Carotenoid transformations in coastal marine waters View Full Text


Ontology type: schema:ScholarlyArticle     


Article Info

DATE

1982-01

AUTHORS

Daniel J. Repeta, Robert B. Gagosian

ABSTRACT

Rapidly sinking large particles contribute a major portion of the mass flux from marine surface waters to the sea floor. The recognition that organic matter associated with these particles undergoes major alterations in its chemical composition during vertical transit has raised new questions on the role of rapid transformation processes in carbon and nitrogen cycling, benthic nutrition, and post-depositional degradation1. Analysis of specific organic compounds has established some of the compositional changes of these transformations2–4. However, most of the changes observed represent the sum of biological production and degradation. For example, bacterial and chemical degradation of fatty acids in the water column may be completely masked by an even greater production of these compounds by zooplankton. Hence it is often difficult to distinguish between competing degradative processes, and to assess the relative significance of each. Carotenoid pigments have characteristics which make them particularly suitable for use as organic tracers to distinguish between short-term degradation processes. Carotenoids are widely distributed in both photosynthetic and nonphotosynthetic organisms; many of them are source specific; they contain diverse functional groups; and they represent one of the more labile biogenic compound classes in the sea. We report here for the first time the isolation and identification of carotenoid transformation products from sediment trap experiments conducted in coastal marine waters, and discuss the source and significance of observed transformation products with respect to a proposed degradation pathway. More... »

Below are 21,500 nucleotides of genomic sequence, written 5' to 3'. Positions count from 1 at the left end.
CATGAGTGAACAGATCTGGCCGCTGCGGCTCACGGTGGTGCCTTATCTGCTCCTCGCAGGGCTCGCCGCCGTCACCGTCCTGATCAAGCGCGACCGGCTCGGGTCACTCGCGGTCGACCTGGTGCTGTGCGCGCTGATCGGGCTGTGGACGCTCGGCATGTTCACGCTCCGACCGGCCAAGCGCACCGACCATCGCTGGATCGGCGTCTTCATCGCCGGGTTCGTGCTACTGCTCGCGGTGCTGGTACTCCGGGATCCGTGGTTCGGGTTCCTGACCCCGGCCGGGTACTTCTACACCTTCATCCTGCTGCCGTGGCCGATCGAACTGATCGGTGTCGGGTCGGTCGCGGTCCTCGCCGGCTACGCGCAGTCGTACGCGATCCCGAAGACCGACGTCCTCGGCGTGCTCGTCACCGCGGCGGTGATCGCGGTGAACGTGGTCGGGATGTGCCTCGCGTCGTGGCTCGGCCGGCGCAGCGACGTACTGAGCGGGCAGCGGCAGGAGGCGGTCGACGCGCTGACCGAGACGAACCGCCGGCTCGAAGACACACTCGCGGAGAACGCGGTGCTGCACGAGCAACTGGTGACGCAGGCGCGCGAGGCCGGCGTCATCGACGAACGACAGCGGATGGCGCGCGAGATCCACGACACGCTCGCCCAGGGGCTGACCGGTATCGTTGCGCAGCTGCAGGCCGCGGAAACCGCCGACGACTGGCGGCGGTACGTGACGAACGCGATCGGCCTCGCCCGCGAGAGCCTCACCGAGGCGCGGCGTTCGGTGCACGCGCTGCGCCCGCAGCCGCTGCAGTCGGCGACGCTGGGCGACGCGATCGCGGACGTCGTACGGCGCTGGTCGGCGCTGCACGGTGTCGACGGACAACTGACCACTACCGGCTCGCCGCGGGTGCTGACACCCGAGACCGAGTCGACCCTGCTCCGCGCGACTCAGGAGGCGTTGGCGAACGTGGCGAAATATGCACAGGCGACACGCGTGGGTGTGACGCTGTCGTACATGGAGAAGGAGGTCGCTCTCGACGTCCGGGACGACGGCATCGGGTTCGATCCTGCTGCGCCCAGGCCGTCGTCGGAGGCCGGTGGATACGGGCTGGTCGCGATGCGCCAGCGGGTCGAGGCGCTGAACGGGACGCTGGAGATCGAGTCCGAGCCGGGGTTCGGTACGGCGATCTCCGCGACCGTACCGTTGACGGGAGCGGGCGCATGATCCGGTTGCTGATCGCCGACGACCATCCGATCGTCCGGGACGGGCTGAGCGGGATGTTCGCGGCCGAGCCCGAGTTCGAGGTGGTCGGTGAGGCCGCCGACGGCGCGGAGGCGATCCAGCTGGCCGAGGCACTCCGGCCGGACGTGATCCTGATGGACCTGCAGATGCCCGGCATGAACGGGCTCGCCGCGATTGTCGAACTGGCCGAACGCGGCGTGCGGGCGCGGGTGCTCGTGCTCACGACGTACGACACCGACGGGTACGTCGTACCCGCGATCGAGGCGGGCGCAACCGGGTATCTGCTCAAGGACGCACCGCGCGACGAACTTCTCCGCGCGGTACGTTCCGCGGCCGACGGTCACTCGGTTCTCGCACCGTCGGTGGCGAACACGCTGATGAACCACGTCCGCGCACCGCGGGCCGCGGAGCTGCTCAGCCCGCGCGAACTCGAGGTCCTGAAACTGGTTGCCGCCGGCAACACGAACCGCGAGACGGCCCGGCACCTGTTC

PAGES

51-54

Identifiers

URI

http://scigraph.springernature.com/pub.10.1038/295051a0

DOI

http://dx.doi.org/10.1038/295051a0

DIMENSIONS

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